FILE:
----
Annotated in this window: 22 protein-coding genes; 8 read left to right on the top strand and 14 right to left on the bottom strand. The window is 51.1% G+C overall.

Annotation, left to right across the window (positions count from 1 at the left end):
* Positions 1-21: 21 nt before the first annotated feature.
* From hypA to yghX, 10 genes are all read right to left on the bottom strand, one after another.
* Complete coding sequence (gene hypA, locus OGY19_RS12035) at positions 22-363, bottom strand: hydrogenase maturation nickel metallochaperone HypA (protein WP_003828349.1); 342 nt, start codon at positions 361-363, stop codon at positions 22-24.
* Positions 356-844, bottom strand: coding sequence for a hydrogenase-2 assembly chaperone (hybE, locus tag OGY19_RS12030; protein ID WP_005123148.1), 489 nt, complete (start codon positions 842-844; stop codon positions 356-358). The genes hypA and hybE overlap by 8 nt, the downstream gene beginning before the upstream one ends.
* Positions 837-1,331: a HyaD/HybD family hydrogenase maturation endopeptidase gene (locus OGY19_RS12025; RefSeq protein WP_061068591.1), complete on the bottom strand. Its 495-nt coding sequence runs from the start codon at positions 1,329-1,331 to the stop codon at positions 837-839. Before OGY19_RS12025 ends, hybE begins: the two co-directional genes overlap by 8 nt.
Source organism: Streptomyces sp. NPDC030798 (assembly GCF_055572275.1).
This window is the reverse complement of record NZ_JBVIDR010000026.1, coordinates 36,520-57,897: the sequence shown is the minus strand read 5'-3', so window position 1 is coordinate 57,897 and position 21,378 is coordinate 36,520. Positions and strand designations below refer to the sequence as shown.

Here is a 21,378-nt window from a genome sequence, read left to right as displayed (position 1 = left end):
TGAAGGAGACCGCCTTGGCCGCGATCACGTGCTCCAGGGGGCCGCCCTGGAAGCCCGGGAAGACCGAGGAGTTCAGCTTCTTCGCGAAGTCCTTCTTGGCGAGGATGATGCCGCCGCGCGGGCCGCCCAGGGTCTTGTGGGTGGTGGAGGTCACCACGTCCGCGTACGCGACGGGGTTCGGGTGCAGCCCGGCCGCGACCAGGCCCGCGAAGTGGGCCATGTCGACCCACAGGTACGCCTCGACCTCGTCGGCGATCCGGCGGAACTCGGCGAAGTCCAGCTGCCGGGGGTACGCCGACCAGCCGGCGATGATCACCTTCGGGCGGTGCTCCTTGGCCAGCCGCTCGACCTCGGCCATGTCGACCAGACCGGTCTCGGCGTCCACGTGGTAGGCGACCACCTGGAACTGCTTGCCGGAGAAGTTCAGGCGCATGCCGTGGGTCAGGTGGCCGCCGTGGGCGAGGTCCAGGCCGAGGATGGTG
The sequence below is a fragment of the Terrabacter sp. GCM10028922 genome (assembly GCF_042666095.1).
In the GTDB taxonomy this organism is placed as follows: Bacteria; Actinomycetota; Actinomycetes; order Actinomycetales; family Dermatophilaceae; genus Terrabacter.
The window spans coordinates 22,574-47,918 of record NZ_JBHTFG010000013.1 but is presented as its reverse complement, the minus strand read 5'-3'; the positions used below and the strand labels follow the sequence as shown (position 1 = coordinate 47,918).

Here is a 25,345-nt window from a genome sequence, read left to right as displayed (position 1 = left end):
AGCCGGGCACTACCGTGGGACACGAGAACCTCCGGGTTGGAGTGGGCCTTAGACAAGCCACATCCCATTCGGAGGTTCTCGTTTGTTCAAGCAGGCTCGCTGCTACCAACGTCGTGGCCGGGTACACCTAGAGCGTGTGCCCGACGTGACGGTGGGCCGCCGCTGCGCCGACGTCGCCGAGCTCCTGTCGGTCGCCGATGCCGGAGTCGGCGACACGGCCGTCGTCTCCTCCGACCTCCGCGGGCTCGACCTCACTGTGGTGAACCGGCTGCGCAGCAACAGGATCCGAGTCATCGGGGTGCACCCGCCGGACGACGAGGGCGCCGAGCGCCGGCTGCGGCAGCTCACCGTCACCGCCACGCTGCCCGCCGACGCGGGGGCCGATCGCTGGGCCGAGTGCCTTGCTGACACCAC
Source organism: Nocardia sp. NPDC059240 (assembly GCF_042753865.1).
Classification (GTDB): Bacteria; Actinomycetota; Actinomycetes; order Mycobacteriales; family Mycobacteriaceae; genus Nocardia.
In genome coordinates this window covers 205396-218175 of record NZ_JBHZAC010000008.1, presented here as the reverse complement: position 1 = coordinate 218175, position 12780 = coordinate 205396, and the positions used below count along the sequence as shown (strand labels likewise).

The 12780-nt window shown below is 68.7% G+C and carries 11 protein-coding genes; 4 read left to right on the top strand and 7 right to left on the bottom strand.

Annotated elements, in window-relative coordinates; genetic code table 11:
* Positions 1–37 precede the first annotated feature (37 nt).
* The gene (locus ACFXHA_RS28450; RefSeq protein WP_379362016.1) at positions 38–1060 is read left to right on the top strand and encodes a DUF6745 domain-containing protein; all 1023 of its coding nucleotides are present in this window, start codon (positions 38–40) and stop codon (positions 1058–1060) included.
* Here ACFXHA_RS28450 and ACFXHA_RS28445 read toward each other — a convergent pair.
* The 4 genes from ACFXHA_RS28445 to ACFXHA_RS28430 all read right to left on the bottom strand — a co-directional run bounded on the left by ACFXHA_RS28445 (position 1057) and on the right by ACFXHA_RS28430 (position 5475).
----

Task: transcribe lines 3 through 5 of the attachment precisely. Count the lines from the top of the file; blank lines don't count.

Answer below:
* Positions 1-21: 21 nt before the first annotated feature.
* From hypA to yghX, 10 genes are all read right to left on the bottom strand, one after another.
* Complete coding sequence (gene hypA, locus OGY19_RS12035) at positions 22-363, bottom strand: hydrogenase maturation nickel metallochaperone HypA (protein WP_003828349.1); 342 nt, start codon at positions 361-363, stop codon at positions 22-24.